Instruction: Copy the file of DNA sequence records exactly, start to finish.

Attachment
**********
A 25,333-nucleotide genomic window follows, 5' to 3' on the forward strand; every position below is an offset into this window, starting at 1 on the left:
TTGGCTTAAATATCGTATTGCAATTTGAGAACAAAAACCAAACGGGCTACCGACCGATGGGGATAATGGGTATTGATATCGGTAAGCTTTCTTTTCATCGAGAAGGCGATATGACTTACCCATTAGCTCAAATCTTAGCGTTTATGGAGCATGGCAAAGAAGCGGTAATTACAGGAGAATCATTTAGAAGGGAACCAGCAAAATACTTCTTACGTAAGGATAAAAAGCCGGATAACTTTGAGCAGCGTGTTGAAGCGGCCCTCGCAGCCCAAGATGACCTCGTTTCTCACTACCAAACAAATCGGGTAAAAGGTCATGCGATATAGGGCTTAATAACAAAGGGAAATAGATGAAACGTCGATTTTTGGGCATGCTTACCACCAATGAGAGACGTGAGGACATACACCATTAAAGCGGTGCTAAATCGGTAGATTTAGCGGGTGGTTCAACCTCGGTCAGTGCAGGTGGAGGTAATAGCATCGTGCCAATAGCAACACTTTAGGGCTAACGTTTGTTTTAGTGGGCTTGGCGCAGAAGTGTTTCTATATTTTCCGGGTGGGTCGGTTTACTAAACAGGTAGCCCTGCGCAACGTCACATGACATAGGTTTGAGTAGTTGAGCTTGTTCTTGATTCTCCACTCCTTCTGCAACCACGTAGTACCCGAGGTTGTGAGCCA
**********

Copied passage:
A 25,333-nucleotide genomic window follows, 5' to 3' on the forward strand; every position below is an offset into this window, starting at 1 on the left:
TTGGCTTAAATATCGTATTGCAATTTGAGAACAAAAACCAAACGGGCTACCGACCGATGGGGATAATGGGTATTGATATCGGTAAGCTTTCTTTTCATCGAGAAGGCGATATGACTTACCCATTAGCTCAAATCTTAGCGTTTATGGAGCATGGCAAAGAAGCGGTAATTACAGGAGAATCATTTAGAAGGGAACCAGCAAAATACTTCTTACGTAAGGATAAAAAGCCGGATAACTTTGAGCAGCGTGTTGAAGCGGCCCTCGCAGCCCAAGATGACCTCGTTTCTCACTACCAAACAAATCGGGTAAAAGGTCATGCGATATAGGGCTTAATAACAAAGGGAAATAGATGAAACGTCGATTTTTGGGCATGCTTACCACCAATGAGAGACGTGAGGACATACACCATTAAAGCGGTGCTAAATCGGTAGATTTAGCGGGTGGTTCAACCTCGGTCAGTGCAGGTGGAGGTAATAGCATCGTGCCAATAGCAACACTTTAGGGCTAACGTTTGTTTTAGTGGGCTTGGCGCAGAAGTGTTTCTATATTTTCCGGGTGGGTCGGTTTACTAAACAGGTAGCCCTGCGCAACGTCACATGACATAGGTTTGAGTAGTTGAGCTTGTTCTTGATTCTCCACTCCTTCTGCAACCACGTAGTACCCGAGGTTGTGAGCCA